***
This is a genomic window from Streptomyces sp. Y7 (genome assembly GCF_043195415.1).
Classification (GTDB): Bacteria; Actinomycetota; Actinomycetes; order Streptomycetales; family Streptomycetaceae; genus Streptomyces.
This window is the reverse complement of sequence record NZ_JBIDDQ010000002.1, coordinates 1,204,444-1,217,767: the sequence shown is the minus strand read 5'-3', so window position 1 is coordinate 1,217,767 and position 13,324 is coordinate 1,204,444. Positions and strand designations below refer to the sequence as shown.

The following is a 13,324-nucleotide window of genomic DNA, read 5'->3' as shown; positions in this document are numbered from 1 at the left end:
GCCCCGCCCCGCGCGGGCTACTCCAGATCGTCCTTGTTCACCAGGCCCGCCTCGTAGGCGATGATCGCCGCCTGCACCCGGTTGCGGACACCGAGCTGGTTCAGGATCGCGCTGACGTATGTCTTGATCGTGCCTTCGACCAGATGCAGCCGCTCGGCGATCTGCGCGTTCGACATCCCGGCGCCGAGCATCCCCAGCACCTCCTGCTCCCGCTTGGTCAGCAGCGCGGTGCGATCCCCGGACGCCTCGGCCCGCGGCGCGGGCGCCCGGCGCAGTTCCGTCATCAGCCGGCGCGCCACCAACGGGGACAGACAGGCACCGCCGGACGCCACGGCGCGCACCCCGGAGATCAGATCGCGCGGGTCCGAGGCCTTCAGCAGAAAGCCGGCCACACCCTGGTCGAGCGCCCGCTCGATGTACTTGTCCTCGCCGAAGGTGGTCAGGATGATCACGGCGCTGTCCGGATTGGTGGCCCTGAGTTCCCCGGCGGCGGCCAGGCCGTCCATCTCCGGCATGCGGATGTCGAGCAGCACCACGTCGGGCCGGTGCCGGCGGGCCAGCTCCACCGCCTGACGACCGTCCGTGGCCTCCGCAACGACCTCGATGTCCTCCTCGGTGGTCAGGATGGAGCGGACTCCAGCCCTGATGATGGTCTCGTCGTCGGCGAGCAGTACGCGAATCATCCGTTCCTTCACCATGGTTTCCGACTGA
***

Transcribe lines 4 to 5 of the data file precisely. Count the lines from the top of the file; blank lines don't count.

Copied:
The following is a 13,324-nucleotide window of genomic DNA, read 5'->3' as shown; positions in this document are numbered from 1 at the left end:
GCCCCGCCCCGCGCGGGCTACTCCAGATCGTCCTTGTTCACCAGGCCCGCCTCGTAGGCGATGATCGCCGCCTGCACCCGGTTGCGGACACCGAGCTGGTTCAGGATCGCGCTGACGTATGTCTTGATCGTGCCTTCGACCAGATGCAGCCGCTCGGCGATCTGCGCGTTCGACATCCCGGCGCCGAGCATCCCCAGCACCTCCTGCTCCCGCTTGGTCAGCAGCGCGGTGCGATCCCCGGACGCCTCGGCCCGCGGCGCGGGCGCCCGGCGCAGTTCCGTCATCAGCCGGCGCGCCACCAACGGGGACAGACAGGCACCGCCGGACGCCACGGCGCGCACCCCGGAGATCAGATCGCGCGGGTCCGAGGCCTTCAGCAGAAAGCCGGCCACACCCTGGTCGAGCGCCCGCTCGATGTACTTGTCCTCGCCGAAGGTGGTCAGGATGATCACGGCGCTGTCCGGATTGGTGGCCCTGAGTTCCCCGGCGGCGGCCAGGCCGTCCATCTCCGGCATGCGGATGTCGAGCAGCACCACGTCGGGCCGGTGCCGGCGGGCCAGCTCCACCGCCTGACGACCGTCCGTGGCCTCCGCAACGACCTCGATGTCCTCCTCGGTGGTCAGGATGGAGCGGACTCCAGCCCTGATGATGGTCTCGTCGTCGGCGAGCAGTACGCGAATCATCCGTTCCTTCACCATGGTTTCCGACTGA